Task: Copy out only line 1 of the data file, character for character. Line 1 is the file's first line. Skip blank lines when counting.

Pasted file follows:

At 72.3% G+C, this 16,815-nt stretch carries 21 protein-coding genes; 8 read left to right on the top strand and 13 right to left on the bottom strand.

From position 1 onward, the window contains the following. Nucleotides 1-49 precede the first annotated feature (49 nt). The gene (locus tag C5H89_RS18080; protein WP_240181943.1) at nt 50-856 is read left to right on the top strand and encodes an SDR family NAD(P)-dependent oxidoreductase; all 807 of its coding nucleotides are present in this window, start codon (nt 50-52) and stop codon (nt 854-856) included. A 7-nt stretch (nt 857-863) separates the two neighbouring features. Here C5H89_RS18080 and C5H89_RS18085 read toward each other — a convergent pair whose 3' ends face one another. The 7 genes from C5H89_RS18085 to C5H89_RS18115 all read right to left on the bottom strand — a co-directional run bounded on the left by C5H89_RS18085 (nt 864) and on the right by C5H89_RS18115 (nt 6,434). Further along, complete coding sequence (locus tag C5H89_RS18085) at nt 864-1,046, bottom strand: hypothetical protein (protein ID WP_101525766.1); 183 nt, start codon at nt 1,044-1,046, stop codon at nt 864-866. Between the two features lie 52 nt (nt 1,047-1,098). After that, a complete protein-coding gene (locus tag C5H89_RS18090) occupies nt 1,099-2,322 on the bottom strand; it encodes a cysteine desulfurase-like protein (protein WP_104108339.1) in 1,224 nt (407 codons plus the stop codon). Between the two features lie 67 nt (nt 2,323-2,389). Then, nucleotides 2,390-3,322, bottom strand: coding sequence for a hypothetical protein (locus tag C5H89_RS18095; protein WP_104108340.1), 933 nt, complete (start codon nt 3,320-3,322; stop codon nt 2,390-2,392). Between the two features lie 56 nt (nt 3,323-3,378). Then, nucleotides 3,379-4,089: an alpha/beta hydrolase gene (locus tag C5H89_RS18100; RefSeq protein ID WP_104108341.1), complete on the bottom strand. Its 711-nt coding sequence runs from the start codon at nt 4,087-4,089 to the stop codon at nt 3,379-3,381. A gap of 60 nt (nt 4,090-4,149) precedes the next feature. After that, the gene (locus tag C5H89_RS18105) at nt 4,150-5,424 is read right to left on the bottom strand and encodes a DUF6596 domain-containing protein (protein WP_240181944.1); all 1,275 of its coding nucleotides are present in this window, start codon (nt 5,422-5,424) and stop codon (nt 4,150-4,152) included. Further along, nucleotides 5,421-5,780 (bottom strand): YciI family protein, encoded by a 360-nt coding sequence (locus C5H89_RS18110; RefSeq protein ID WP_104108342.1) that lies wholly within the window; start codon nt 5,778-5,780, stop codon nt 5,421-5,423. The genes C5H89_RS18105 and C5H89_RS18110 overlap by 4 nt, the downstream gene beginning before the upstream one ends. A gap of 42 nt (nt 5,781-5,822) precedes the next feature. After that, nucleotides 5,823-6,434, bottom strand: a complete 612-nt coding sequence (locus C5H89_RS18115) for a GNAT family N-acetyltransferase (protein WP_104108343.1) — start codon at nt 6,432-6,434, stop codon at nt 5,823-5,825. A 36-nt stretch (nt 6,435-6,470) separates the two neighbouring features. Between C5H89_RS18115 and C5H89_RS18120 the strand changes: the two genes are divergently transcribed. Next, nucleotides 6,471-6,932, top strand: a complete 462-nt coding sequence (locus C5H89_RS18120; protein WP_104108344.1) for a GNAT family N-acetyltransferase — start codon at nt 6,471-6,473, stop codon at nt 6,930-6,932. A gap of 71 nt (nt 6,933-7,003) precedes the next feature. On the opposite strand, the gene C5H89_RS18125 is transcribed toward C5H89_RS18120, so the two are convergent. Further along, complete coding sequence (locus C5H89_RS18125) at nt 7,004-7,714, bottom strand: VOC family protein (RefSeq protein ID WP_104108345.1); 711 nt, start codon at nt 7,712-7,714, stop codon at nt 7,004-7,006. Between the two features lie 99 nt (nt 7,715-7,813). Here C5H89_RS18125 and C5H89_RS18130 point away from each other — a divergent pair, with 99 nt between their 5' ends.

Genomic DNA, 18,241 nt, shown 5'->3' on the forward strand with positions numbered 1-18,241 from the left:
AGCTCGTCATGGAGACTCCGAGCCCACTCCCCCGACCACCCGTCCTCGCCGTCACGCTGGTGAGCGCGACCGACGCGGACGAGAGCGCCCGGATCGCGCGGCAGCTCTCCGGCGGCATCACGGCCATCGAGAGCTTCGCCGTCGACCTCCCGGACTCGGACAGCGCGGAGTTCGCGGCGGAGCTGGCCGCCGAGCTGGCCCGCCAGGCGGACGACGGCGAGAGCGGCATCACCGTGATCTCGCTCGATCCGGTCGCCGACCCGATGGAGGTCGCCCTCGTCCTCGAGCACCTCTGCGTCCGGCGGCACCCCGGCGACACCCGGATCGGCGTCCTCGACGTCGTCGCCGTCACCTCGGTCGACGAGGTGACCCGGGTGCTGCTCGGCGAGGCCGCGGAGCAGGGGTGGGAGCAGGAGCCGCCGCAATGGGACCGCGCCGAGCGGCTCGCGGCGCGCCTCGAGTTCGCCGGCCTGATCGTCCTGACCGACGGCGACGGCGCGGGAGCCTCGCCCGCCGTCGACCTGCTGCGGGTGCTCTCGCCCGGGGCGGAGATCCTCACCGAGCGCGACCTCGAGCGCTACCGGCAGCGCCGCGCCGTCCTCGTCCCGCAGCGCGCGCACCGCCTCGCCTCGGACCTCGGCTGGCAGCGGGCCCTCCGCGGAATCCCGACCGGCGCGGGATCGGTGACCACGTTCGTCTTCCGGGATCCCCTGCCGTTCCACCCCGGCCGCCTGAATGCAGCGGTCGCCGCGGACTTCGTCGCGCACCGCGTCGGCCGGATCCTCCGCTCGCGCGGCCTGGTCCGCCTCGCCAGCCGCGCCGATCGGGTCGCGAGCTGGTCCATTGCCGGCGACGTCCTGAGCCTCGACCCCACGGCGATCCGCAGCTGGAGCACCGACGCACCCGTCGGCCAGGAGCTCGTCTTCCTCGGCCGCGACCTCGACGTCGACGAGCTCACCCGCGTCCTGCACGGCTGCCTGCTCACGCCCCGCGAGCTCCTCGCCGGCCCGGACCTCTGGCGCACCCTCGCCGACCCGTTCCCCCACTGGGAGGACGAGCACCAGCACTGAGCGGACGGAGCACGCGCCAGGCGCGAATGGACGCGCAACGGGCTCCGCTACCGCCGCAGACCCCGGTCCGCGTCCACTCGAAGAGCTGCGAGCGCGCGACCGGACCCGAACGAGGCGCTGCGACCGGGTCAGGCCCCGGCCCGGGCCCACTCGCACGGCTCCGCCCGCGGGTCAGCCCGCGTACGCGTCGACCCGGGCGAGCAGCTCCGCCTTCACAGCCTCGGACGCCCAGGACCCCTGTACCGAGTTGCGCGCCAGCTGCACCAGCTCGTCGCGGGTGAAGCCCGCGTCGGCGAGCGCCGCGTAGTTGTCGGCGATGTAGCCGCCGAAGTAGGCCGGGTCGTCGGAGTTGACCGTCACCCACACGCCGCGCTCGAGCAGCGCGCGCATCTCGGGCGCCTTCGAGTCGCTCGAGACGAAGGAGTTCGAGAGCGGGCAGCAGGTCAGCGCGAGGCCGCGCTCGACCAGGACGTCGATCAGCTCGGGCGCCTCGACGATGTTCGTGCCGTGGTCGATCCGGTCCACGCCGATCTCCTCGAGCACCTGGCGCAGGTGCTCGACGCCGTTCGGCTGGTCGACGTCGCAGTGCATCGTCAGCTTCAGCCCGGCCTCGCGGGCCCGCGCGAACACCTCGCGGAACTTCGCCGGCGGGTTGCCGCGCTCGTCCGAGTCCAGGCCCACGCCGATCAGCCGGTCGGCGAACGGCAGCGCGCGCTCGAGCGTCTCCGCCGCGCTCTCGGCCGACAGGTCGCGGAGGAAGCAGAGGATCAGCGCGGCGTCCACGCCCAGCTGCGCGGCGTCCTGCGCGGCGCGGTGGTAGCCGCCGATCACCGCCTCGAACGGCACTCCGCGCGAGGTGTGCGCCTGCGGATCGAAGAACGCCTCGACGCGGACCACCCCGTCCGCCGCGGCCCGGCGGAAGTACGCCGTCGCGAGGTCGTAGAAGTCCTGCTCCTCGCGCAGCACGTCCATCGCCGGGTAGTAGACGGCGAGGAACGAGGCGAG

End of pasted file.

At 72.3% G+C, this 16,815-nt stretch carries 21 protein-coding genes; 8 read left to right on the top strand and 13 right to left on the bottom strand.